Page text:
where i try to make gyoza, and end up working a food production line

20 Oct

So I’m having a little trouble getting back into work mode after my weekend away, and most of my day today was consumed by a desire to get home and get stuck into making gyoza. I’ve had a recipe sitting around on by usb drive for a few weeks now that I pilfered from The Kitchn: “Kenny Lao’s Rickshaw Dumplings”

Here is the recipe, copy and pasted directly from The Kitchn for easier reference (though much less by way of production photos!):

———————————-

Rickshaw Dumplings
Adapted from Kenny Lao
makes about 80 dumplings, depending on wrappers used

1/2 head of Napa cabbage
1 tablespoon salt
1 pound fresh ground turkey or other ground meat
1 bunch scallion, chopped
1 bunch cilantro leaves, chopped
1/4 cup soy sauce
3 tablespoons minced ginger
2 tablespoons sesame oil
2 teaspoons freshly ground pepper
2 eggs, beaten
2 packets round dumpling wrappers (most brands have 30-45 wrappers per package)
vegetable oil for frying

For the dipping sauce:
1/4 cup soy sauce
1/4 cup rice vinegar
1 tablespoon sesame oil
1 teaspoon sugar
1 teaspoon sriracha or other hot chili sauce

Cut the cabbage crosswise into thin strips. Toss in a large bowl with salt in a bowl and set aside for 5 minutes. Take handfuls and wring out the moisture. Dump out any remaining water in the bowl. Combine the cabbage with the turkey, scallion, cilantro, soy sauce, ginger, sesame oil, pepper and eggs. Mix well with a large spoon or, preferably, your clean hands.

Set yourself up in a spacious work area with the dumpling wrappers, a little bowl of water and a large cutting board or cookie sheet. Grab a helper or two. Lay out a dozen or so dumpling wrappers. Place about 1 tablespoon filling in the center of each wrapper. Dip your fingertip in the water and trace the outside edge of the wrapper with water. Fold the wrapper over to make a half circle and make a pleat at the top of the curve. Pinch in the sides then lift up the edges to meet the center, creating a pouch. Pinch the top together and bend out the sides slightly to curve.

Heat a skillet over high until very hot. Add 1 tablespoon oil (a little less if using a non-stick pan) and coat the sides. Place enough dumplings in a single layer to line the pan, then stand back and carefully pour in a 1/2 cup of water (enough to immerse the dumplings by 1/2-inch.) Cover and cook until the water is absorbed.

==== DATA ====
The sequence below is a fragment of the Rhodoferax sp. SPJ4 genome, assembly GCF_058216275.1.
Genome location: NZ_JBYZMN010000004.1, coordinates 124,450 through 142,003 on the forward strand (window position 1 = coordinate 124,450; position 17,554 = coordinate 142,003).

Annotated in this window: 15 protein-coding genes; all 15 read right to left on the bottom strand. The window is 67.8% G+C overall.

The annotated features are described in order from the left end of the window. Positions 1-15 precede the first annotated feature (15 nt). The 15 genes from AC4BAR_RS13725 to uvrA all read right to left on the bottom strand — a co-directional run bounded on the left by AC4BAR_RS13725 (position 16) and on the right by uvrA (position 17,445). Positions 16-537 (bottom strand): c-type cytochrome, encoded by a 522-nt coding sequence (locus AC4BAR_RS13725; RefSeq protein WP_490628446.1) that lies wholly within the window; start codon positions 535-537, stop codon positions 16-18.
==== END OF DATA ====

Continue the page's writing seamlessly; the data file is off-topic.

Holding the pan with a hot pad, place a large plate or platter as a cover on the pan and invert. Scrape the dumpling out with a spatula (careful of non-stick surfaces.)

Repeat with the remaining dumplings.

To make the dipping sauce, combine all ingredients in a small bowl.

Serve dumplings hot with the dipping sauce.

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Now, me being me, I figured the ingredients weren’t enough, so I bought extra meat, as well as tins of water chesnuts, bamboo shoots and this thin asian mushroom that resembles an earplug. I also used wombok instead of cabbage.

Kids – listen to people when they suggest amounts, otherwise you end up with too much mixture, and spend 40 minutes dashing up and down Brunswick Street at 8pm, trying to find a place that sells dumpling wrappers, and buying half the stock that Coles has, all the while praying that it’ll both be enough, and you’ll have room for them.

It turns out I don’t have enough freezer room to make them all at once, so a good half of the bowl of filling remains, covered in my fridge, awaiting tomorrow evening when once again, I can continue making gyoza. I prefer the skins I got from the Formosa Asian Grocery on Mary Street in the city, they’re whitish and round. The ones from Coles are square and yellow.

I’ve also tried eating some, they’re alright, though definately missing something (possibly the cilantro, which I don’t have… the ginger, which I don’t think I added enough of…. or the soy sauce, which I also don’t have, and tried to substitute with extra sesame oil and some teriyaki sauce). But hey, they’re food, and like my slightly burnt tasting risotto, they’re not getting thrown away for something so small (you can tell I don’t want a repeat of last month where I’m fighting with weevils in my rice to allow me one more weeks worth of food!)

So here’s my filling, in a giant metal IKEA bowl… it’s a bit of a hot mess:

And here are the first few I made:

They started to look good when I got used to it, though the visual quality took a quick downhill turn when I started using the square wrappers and had to begin developing  a new technique.

That’s all I’ve got for you photo wise here, I was far too busy making these and watching Poh’s Kitchen.

And I won’t be making the dipping sauce, I find these taste fantastic with plum sauce, and I happened to find a nice, thin, plum and chilli sauce at the shops.

Today I also rediscovered ThreadBanger on YouTube while I was trying to find instructions on making paper beads (for my christmas tree). Expect me to make some of the stuff on here soon, especially the DIY Stuffed Animals (I love indie plushies and sock monkeys, and dying to learn how to make a Sock Monkey, I’ve wanted one for ages now!)

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